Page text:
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Long or Short?

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Long hair is more difficult to manage vs. short hair.

Following the same argument, long sentences are more difficult to understand than short ones. But many of my university and MBA students think that big words and long, run-on sentences make for more impressive academic papers.

“I am not impressed with big words and long sentences,” I said, smiling kindly so as not to offend them. (Students today are more vulnerable than we ever were. A teacher has to be careful with her words or she might be accused of bullying: Republic Act No. 10627 on anti-bullying.)

“What impresses you?” one asked.

“Short sentences and short paragraphs,” I said.

“Why?”

“Because, unless we are Ernest Hemingway, who can write an impeccable sentence with over 400 words, our complicated sentences might be misunderstood by the reader—particularly the person who will grade our paper.”

And so I sit down with each one, pointing out where a sentence may be simplified. In the process, they see how a thought written in a shorter sentence becomes so clear it could be understood even by a fifth grader.

In sharing the gospel, we sometimes use too many words, too, making it sound more complicated than it is. The Bible presents the good news of salvation in a simple language everybody should understand.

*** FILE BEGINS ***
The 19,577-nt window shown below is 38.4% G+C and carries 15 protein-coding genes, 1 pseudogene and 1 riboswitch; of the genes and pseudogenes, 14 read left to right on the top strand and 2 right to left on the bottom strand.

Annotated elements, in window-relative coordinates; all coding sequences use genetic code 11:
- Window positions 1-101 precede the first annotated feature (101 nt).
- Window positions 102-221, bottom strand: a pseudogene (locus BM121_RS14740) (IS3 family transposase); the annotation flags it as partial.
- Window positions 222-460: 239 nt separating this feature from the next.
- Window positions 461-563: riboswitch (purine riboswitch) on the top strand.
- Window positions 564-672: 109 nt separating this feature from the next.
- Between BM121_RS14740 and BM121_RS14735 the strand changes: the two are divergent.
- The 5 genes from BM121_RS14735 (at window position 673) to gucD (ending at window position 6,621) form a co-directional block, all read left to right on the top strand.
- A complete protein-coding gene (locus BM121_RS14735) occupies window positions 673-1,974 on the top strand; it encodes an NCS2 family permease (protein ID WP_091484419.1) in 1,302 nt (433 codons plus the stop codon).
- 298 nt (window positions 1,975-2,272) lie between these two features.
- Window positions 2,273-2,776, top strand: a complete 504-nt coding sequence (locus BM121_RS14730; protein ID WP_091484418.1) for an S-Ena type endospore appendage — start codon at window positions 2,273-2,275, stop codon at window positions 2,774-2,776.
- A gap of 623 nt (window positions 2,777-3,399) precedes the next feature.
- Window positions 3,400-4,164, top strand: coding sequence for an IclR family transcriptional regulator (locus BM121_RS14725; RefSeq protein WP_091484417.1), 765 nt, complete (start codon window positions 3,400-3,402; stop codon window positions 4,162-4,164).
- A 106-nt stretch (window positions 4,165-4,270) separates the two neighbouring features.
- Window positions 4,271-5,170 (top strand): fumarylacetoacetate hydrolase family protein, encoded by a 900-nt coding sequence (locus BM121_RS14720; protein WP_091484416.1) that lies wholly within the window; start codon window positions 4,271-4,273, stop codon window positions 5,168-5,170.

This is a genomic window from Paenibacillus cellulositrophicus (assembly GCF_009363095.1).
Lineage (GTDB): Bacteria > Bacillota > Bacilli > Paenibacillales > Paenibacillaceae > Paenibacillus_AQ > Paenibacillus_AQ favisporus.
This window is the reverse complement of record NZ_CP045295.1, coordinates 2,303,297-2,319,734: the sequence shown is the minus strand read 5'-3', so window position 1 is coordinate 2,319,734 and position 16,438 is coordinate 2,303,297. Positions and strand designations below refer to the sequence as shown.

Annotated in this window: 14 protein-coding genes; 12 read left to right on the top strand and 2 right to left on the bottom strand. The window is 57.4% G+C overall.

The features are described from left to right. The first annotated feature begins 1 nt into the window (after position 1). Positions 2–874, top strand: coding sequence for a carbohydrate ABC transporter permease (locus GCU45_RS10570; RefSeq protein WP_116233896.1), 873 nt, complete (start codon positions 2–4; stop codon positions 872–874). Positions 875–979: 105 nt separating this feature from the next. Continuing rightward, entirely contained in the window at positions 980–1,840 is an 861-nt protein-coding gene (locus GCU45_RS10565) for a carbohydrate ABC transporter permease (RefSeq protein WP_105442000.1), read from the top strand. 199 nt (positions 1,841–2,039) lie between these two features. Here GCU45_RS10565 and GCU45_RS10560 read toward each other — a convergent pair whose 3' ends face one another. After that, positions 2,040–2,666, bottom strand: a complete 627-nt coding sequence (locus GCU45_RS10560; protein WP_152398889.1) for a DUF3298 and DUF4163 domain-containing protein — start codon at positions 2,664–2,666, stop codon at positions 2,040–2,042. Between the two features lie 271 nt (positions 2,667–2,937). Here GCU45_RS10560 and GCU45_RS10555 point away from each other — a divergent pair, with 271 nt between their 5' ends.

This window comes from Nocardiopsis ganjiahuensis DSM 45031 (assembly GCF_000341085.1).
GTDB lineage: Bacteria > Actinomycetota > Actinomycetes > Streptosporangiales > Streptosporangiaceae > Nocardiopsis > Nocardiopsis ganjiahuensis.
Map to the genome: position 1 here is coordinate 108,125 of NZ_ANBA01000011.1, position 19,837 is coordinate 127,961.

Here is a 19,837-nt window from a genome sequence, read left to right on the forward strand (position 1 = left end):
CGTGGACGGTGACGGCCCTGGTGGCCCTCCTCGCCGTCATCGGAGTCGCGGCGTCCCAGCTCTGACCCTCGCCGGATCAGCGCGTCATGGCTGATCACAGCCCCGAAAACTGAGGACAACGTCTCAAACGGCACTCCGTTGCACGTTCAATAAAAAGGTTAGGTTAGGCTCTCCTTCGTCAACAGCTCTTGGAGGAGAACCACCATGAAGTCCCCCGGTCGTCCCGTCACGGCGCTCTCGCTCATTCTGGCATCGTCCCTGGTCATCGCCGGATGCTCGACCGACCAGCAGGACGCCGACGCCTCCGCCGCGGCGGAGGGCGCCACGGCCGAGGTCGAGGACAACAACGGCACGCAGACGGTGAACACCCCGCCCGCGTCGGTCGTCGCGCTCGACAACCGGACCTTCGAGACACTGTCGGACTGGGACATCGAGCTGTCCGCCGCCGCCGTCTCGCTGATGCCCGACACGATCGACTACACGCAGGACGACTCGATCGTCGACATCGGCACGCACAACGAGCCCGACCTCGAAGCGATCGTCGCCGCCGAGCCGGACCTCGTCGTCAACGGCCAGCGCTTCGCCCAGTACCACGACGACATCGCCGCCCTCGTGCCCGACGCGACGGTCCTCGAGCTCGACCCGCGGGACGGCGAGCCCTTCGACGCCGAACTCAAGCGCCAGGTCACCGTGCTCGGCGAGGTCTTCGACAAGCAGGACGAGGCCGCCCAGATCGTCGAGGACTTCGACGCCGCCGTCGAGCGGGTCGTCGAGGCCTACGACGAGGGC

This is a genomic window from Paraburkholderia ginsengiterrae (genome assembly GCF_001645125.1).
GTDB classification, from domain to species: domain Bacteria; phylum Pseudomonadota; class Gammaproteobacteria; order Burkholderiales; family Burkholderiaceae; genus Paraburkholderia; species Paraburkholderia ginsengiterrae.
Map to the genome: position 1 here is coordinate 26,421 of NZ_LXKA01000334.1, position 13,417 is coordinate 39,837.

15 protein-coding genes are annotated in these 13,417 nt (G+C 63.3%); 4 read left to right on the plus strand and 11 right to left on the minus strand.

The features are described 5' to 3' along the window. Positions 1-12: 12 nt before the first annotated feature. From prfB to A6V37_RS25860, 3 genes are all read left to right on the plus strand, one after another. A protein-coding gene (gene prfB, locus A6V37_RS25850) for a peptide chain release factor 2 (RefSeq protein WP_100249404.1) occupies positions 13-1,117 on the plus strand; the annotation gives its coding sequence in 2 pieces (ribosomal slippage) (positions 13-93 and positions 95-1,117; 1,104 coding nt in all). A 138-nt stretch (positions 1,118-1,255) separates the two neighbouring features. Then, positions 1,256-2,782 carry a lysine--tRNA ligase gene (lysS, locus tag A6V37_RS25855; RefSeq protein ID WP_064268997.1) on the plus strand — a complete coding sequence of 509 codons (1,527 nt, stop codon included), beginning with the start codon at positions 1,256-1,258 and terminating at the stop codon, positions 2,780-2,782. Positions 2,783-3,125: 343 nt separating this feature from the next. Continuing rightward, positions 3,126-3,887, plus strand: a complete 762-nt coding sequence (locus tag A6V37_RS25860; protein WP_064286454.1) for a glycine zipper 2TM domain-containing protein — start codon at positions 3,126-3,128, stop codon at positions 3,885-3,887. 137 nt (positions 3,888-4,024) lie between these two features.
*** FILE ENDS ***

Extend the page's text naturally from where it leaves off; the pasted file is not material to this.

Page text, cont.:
When Paul and Silas were preaching about Christ (Acts 16:20-32), they were imprisoned. Suddenly, a massive earthquake caused the jail door to open. The jailer panicked, thinking that his prisoners had escaped and tried to kill himself. Paul shouted, “Don’t kill yourself! We are all here!” The jailer, trembling with fear, asked how he could be saved. Their simple reply, “Believe in the Lord Jesus and you will be saved, along with everyone in your household.”

God’s love story need not be belabored. It is grace—short and simple that even a fifth grader can understand: God sent His Son to save us from sin and death.

How then, can we share the gospel to doubters and unbelievers in a short and simple language?

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